Two years after more than one million cubic metres of clean fill was tipped into Hornsby Quarry, north of Sydney, the master plans for the plot’s rehabilitation have been announced.
The new Hornsby park will include facilities for walking, cycling, mountain biking, climbing, field sports and more, while the old process plant will be converted into a recreational building.
In constant consideration of the local community, Hornsby Shire Mayor Philip Ruddock said the resultant parkland would be a great reflection of the people it planned to serve.
“A core component of projects of this magnitude is always the extensive public consultation that is undertaken,” Ruddock said.
“These are landmarks that will be part of our Shire’s heritage for generations to come and we want to make sure that the community has a sense of ownership.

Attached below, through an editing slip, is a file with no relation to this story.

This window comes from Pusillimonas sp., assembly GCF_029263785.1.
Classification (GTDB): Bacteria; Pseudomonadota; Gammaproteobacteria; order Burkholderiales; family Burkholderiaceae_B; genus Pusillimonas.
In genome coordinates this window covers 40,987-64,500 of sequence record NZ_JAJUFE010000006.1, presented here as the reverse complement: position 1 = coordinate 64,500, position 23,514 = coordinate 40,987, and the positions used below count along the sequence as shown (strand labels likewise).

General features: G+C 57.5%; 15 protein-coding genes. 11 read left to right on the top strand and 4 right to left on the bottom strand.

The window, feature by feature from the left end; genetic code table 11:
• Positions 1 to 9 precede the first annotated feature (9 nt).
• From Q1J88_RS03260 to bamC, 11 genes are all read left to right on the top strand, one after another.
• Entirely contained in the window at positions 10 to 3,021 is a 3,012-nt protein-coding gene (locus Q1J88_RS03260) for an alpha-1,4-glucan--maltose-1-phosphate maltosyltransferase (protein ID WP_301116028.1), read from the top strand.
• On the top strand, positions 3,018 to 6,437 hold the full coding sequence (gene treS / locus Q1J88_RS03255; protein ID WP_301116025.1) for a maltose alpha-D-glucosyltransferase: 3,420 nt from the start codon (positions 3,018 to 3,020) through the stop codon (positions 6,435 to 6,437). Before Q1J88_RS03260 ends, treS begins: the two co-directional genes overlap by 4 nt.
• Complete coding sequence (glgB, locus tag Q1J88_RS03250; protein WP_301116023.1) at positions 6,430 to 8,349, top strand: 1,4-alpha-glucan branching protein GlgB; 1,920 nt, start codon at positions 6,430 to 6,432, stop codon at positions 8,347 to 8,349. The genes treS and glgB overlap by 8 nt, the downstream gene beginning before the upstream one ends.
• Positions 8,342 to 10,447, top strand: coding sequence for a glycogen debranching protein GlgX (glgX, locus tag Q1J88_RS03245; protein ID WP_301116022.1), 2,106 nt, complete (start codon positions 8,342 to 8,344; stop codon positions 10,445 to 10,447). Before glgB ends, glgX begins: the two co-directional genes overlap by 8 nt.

“The only way to do that is by making the community an active part of the planning process.”
Inconveniently, the development of Hornsby Park and nearby Westleigh Park have a combined cost of about $130 million for the Shire.
After healthy contributions from the New South Wales Government and local council, a balance of $85 million still remains.
Ruddock said the reality when rehabilitating very large, very old quarries is the cost and timeline associated.
“The simple reality is that Hornsby Shire is much smaller than it was when this project was first considered, and we do not have the same resources that we did then,” Ruddock said.
“We are not scaling the projects back as a result, but we will have to carry out their implementation in stages.”
The one million cubic metres of fill used in the restoration process came from the nearby NorthConnex Tunnel project, which has connected the two major highways at either end of Hornsby Shire.
View the flythrough animation of Hornsby Shire’s vision for Hornsby Park, including the old quarry void, diatreme and former crushing plant.